The meeting with the Board of Trustees’ Committee on Student Experiences gave students an opportunity to present their concerns to trustees. The approximately 100 students in attendance spoke eloquently about many important issues. The meeting was a good first step towards fostering cooperation between students and trustees, albeit a small one. It is unclear, however, how the information gathered at the meeting will inform the trustees’ decisions, and this broad discussion may not have produced enough viewpoints about any one topic. The lack of transparency on the part of the Board of Trustees, as always, remains the largest obstacle to a productive relationship with the student body.
The Committee on Student Experiences has important duties regarding residential life, extracurricular activities, admissions and financial aid. The committee should seriously consider the input gathered at the meeting, as these areas almost exclusively concern students. Without a clear plan for addressing the comments made by students on Saturday, it seems all too likely that at least some of them will be forgotten.
Regular meetings with trustees, ideally scheduled shortly before the board’s four regular annual meetings, would better position issues raised by students at the forefront of trustees’ discussions and oblige the trustees to update the student body on what actions they took regarding those issues. It is regrettable that this seemingly simple and obvious meeting is historic. It should not have taken 223 years for trustees to hold this kind of open forum, and they should do so much more frequently going forward.
Open meetings about specific aspects of the College’s governance would yield more information for the Board of Trustees. This initial broad survey of student concerns was useful for learning what those concerns are, but not how to address them. This meeting should be the beginning of many specific discussions between trustees and students, not the end of them. The other trustee committees should also hold open meetings. For example, the student body should have the opportunity to talk to the Investment Committee about divestment and to the Committee on Faculty and Instruction about faculty diversity.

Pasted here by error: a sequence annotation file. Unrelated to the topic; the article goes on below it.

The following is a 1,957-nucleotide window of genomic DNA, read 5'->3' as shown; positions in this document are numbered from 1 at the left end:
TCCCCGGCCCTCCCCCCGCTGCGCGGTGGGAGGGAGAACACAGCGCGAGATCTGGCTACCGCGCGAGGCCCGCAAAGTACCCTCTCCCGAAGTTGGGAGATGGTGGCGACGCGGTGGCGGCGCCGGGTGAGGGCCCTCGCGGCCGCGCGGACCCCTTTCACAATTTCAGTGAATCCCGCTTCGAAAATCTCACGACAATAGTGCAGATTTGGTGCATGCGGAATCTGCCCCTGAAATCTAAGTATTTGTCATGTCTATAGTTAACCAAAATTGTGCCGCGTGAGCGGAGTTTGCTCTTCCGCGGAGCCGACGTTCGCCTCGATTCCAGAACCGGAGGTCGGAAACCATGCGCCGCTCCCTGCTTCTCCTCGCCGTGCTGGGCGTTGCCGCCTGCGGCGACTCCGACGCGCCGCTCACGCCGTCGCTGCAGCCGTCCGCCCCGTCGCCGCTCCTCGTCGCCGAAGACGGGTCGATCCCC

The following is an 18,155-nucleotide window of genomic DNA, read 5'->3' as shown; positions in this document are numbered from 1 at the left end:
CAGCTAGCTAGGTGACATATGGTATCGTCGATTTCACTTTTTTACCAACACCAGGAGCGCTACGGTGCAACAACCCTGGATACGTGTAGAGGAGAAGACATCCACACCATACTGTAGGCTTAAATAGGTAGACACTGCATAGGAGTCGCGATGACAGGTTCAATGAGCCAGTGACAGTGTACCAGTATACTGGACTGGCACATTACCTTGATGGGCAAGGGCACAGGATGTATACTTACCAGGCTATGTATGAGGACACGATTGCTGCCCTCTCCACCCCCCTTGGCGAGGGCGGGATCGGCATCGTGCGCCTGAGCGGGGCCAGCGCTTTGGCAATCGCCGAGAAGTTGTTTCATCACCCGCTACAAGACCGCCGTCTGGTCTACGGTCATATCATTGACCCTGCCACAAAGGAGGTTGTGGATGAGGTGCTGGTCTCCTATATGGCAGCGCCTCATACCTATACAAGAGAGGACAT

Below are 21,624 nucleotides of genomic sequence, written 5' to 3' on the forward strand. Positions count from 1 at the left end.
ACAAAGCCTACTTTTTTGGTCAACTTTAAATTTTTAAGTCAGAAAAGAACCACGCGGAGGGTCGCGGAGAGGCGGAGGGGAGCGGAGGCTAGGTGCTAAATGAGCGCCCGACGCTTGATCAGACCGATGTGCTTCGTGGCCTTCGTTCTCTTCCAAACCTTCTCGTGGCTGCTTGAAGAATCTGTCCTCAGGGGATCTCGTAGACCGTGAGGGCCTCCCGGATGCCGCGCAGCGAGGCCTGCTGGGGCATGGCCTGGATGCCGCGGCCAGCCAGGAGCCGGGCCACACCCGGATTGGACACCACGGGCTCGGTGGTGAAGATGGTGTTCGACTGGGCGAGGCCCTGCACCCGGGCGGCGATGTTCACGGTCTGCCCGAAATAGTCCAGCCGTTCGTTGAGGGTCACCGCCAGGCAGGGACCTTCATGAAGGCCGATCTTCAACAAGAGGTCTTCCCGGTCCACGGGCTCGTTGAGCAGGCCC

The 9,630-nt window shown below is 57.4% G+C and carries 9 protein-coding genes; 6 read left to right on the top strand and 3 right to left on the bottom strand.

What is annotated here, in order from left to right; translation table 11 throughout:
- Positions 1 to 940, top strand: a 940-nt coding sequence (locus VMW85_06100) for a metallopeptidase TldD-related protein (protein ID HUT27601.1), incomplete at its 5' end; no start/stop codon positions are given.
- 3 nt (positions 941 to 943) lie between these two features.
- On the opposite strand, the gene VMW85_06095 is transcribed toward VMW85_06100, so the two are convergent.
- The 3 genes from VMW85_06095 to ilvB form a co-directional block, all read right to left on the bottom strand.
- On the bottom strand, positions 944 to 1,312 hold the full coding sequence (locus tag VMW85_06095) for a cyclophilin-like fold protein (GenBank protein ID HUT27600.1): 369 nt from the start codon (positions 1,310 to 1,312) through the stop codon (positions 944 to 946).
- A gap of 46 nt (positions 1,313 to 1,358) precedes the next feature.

Future meetings should provide more opportunities for students to ask trustees questions, because such question-and-answer sessions would hold the Board of Trustees more accountable to the student body. The Board of Trustees has failed in its obligation to make its actions transparent to the Williams community, and answering students’ questions would begin to rectify that.
It is fundamentally wrong that the trustees, charged by the College’s charter to maintain the institution, hide the most important decisions from the students for whom the College exists, along with the faculty, staff and alumni who maintain it. The Board of Trustees’ policy to keep the minutes from its meetings under seal for 50 years, in particular, would be humorous were it not such a blatant insult to the student body’s ability to participate in the governance of the College. Contrary to what a trustee said at the meeting, the College’s Charter does not stipulate that the Board of Trustees cannot release minutes or any other information. Students deserve to see current minutes and agendas so they can stay informed and offer input before the board makes decisions.
The Board of Trustees should also release the names of nominees for board positions so that students can decide whether or not the Nominating Committee and Society of Alumni are considering a diverse and qualified group of candidates to represent student interests.
The trustees’ lack of transparency has bred an adversarial and mistrustful relationship between them and the student body. Williams, as an institution, is dedicated to its undergraduates, and it is a problem if its Board of Trustees is not. It will take much more than one meeting to change that, but Saturday was at least a start.